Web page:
Creating meaningful opportunities that enrich the lives of people with autism, their families and their communities.

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Autistic Services Inc.
Current Issue:
Celebrating You

A tribute to our employees and community.
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Autistic Services Inc.
Spring is Here
See what we have in store for you this season.
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Autistic Services Inc.
Keep Your Eyes Open
Here's what happened in 2014 and will be happening in the year to come
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Autistic Services Inc.

Celebrating Familiar Faces
ASI enters 2014 celebrating anniversaries and announcing new and exciting events
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Autistic Services Inc.
Recognizing Community Partnerships
ASI honours the many organizations in the Western New York community that have opened their doors to ASI
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Autistic Services Inc.

New Beginnings
In this issue of IN TOUCH, ASI cuts the ribbon of a new school!
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Autistic Services Inc.

Run for Autism
In this issue of IN TOUCH, ASI announces the second annual Run the 'Burg for Autism. Don't miss it!
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Autistic Services Inc.

Making Their Mark
For this issue of IN TOUCH, ASI acknowledges over two dozen employees who have reached career milestones with the agency.
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Autistic Services Inc.
ASI Introduces the Ziggurat Model
Continuing our mission to provide services that focus on the needs of the individual, Autistic Services has recently adopted The Ziggurat Model...
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Autistic Services Inc.
2010 Year End Review
Last year we vowed to build on past successes and set our sights even higher. This year, with your help, the Arts Work Program has accomplished this goal, and more.
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Autistic Services Inc.

Autistic Services Inc. Bringing Autism Into the Homes
To help families face the challenge of finding the right environment for their child, Autistic Services has partnered with Coldwell Banker Chubb to assess prospective homes as being Sensory Safe for people with Autism.
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Autistic Services Inc.

Autistic Services Inc. The True Colors of Autism
From the beginning the autistic child sees and experiences the world in a way we do not. A fixation with sights, patterns, textures etc. lends itself to the language of the arts. Artists at ASI take up their brushes at an early age.
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Autistic Services Inc.

Autistic Services Inc. Walking on Sunshine
Clifford & Kathy Kepner have transformes 45 acres of land into an outdoor sensorium named "Sunshine Garden". For 3 years they have welcomed the people from ASI to drop in and commune with nature.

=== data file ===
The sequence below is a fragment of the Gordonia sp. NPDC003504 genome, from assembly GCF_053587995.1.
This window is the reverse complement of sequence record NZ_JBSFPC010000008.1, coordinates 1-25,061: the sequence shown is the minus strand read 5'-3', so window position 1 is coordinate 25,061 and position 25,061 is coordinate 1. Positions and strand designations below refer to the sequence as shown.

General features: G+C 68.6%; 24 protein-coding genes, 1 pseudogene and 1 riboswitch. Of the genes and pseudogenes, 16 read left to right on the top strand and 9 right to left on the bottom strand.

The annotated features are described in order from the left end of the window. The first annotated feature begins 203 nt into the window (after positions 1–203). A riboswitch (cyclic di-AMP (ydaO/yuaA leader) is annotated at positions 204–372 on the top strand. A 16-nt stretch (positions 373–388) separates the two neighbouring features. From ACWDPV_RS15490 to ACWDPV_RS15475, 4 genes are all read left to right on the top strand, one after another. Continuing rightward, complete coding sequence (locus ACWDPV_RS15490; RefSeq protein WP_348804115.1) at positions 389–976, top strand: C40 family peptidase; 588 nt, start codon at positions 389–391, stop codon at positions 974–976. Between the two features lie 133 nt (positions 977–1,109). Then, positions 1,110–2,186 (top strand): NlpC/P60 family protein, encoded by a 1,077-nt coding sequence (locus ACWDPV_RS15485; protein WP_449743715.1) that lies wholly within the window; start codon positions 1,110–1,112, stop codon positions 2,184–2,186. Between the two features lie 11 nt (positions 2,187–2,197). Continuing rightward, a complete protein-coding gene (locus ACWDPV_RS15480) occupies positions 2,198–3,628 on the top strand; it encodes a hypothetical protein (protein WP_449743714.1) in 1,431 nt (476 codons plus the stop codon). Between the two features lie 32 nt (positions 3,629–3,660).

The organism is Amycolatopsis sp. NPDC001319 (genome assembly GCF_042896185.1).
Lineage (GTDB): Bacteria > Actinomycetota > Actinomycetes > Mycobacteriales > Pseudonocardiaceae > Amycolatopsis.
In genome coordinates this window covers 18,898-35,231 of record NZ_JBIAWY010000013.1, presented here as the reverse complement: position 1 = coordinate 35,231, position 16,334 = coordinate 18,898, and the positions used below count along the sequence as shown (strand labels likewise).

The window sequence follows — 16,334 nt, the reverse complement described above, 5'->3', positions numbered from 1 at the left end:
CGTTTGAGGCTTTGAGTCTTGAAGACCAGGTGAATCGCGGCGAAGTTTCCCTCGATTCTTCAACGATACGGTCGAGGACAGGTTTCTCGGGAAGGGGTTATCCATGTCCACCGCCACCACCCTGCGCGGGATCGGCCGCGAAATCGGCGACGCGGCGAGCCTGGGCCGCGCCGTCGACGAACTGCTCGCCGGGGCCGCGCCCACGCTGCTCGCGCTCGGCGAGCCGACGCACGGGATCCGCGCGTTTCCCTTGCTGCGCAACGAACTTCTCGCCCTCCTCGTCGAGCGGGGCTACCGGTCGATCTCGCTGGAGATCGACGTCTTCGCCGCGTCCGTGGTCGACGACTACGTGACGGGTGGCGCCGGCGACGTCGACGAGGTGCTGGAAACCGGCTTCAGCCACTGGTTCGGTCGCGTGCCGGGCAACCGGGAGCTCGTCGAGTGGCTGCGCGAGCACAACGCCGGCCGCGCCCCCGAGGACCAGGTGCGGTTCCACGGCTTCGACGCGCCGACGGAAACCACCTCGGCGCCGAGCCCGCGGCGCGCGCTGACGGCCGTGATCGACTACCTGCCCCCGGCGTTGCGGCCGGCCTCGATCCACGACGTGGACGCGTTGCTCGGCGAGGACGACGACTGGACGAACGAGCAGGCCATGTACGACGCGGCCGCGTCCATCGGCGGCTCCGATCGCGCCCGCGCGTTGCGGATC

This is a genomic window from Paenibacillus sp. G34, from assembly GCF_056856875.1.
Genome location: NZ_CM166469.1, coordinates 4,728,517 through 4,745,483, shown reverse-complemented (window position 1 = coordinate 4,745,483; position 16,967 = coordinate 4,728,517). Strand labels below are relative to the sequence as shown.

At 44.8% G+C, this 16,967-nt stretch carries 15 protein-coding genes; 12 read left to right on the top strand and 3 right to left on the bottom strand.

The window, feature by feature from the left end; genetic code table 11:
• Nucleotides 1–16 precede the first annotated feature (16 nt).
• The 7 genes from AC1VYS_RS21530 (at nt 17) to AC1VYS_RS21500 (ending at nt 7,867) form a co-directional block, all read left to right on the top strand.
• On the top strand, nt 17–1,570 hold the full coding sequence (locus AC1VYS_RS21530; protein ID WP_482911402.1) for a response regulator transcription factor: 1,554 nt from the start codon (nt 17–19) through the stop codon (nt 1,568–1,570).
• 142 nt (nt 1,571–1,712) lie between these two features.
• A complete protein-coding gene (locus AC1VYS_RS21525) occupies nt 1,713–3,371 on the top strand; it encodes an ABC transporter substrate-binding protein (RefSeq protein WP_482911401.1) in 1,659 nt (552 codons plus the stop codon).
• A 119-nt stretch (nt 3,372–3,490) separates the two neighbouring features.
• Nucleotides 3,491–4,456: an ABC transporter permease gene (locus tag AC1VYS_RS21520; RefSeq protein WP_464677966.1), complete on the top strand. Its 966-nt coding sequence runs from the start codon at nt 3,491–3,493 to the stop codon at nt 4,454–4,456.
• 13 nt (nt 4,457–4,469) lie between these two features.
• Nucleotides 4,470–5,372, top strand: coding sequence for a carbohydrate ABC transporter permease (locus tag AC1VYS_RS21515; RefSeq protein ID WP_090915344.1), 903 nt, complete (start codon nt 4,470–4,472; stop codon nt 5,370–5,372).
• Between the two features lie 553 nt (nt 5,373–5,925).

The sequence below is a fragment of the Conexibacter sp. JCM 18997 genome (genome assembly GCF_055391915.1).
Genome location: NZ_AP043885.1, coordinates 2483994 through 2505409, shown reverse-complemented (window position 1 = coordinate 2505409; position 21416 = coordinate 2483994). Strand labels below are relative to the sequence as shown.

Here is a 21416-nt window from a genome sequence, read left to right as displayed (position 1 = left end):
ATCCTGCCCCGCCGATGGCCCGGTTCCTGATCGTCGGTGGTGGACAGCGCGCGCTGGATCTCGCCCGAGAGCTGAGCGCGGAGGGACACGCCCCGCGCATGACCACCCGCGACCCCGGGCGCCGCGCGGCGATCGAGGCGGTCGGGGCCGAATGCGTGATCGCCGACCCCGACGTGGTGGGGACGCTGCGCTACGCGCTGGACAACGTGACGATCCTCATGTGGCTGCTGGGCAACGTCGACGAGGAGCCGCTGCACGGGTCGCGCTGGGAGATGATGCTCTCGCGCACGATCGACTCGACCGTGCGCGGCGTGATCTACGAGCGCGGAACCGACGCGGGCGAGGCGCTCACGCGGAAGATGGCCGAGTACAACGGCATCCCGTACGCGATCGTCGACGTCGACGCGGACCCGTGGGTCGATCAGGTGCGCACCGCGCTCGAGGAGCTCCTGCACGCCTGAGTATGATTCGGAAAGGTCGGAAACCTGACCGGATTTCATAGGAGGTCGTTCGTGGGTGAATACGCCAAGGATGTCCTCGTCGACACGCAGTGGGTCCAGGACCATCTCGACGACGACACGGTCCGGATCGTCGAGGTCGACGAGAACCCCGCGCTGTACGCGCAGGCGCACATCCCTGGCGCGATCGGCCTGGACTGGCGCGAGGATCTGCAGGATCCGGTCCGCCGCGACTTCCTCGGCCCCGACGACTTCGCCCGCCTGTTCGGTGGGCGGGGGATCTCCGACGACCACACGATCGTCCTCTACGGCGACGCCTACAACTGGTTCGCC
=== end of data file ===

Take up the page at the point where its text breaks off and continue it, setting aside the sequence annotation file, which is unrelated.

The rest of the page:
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Autistic Services Inc.

Autistic Services Inc.
My Trip To See Barack Obama
Of the nearly 304 million citizens of this country, only 1.5 million of them were lucky enough to attend the inauguration. Mariam was one of those lucky people. This is her story about her trip to see Obama.
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Autistic Services Inc.

Autistic Services Inc.

"It's All About Me."
Introducing Elizabeth Harzewski... A Poet. Writer. River Scientist. And Solver of Mysteries. There's no such thing as boring with Liz.
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Autistic Services Inc.

The Neil Sanders Show
For this issue we place the spotlight on Neil Anthony Sanders, and his new adventures in radio podcasting.
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Autistic Services Inc.

Autistic Services Inc.
Autism Awareness Month
Tell your friends that April is booked solid. Better yet, tell them that their month is booked too. Because this issue we are going to show you why April will be A Month to Remember...
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Autistic Services Inc.

Support is the Lifeline of Service
In this Winter 2007 issue, we acknowledge the ongoing support and contributions from members of our community.
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Autistic Services Inc.

Elizabeth Harzewski is one of the more animated persons in the Autistic Services’ Community. All it took was one look at the summer edition of “InTouch”, where Neil Sanders and his radio show took center stage, and Liz promptly saw an opportunity for self-promotion. Initiative is one of Liz’s leading qualities, followed by persistence. So for this Winter Edition of “In Touch”, we shift the spotlight to Liz.

After arriving 15 minutes early for the interview, we found Liz finishing her snack in the recreation room while listening to music through her headphones. She checks her watch, and then offers a thumbs-up, indicating that she’s ready to do her interview – in 15 minutes. Liz prefers to stick to the agreed schedule, even to the very minute.

At precisely 10 am, Liz is ready. “There are a few things I like to see and do,” is her opening statement. She pauses and looks away, never making eye contact, but still being hyper-aware of my presence. After a brief silence, she completes her thoughts with her voice now heightened from excitement, “Like the time I was watching the Best of America’s Funniest Home Videos. This one cat that was on the trailer step near the door and the kitty said, ‘Hello! Let me in! I left my key on my other collar. Let me in, I gotta go to the bathroom NOW!!! What a silly black kitty!” You can almost see the exclamation points beaming from her mouth at the end of every sentence.